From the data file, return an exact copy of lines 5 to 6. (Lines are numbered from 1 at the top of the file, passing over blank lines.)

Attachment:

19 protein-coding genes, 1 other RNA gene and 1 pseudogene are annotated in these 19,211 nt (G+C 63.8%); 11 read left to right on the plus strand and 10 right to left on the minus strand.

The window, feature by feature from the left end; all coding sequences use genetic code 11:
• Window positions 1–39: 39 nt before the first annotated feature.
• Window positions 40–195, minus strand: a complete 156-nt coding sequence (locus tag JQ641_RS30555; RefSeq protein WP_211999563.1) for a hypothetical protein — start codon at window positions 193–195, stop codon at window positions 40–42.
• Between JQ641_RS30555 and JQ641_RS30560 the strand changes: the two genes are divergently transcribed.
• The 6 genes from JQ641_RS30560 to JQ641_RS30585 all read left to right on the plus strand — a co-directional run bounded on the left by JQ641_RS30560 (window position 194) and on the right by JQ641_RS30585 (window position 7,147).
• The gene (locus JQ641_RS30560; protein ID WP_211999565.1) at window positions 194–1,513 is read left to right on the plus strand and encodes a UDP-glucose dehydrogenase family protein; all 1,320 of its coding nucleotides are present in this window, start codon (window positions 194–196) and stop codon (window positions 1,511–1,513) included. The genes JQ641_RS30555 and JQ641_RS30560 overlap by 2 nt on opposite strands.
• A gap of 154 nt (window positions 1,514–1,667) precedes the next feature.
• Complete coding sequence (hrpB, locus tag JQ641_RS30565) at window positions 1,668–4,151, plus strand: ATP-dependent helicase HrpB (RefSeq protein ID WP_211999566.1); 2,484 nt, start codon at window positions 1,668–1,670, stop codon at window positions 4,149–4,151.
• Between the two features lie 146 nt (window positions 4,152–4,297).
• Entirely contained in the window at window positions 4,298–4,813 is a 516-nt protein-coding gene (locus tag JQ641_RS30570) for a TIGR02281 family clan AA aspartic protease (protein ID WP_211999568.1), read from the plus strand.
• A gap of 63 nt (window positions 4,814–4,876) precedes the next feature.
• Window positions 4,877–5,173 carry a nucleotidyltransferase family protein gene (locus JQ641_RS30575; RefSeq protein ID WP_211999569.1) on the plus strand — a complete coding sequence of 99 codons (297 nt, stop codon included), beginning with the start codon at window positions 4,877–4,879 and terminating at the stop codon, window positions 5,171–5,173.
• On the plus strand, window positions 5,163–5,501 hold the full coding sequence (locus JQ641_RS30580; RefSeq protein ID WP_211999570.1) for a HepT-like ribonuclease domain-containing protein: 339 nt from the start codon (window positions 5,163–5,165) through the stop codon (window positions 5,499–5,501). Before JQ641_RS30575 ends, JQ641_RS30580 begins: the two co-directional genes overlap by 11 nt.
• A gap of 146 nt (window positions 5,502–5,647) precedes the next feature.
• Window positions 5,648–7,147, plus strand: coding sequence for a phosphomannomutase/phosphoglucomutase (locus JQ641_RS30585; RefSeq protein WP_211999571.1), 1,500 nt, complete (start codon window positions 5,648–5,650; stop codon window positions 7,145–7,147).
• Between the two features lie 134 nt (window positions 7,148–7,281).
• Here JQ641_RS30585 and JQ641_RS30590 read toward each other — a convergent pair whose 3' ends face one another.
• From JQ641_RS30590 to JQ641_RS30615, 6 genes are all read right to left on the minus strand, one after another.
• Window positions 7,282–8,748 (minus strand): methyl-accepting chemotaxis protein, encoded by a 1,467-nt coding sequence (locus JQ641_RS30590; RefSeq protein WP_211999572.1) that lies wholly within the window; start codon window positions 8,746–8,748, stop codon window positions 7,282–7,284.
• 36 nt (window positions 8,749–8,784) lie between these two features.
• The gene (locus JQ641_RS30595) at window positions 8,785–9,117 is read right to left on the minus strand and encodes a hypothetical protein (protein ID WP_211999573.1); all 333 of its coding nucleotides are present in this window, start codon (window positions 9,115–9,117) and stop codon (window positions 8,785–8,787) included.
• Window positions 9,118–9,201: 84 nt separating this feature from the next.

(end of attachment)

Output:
• Between JQ641_RS30555 and JQ641_RS30560 the strand changes: the two genes are divergently transcribed.
• The 6 genes from JQ641_RS30560 to JQ641_RS30585 all read left to right on the plus strand — a co-directional run bounded on the left by JQ641_RS30560 (window position 194) and on the right by JQ641_RS30585 (window position 7,147).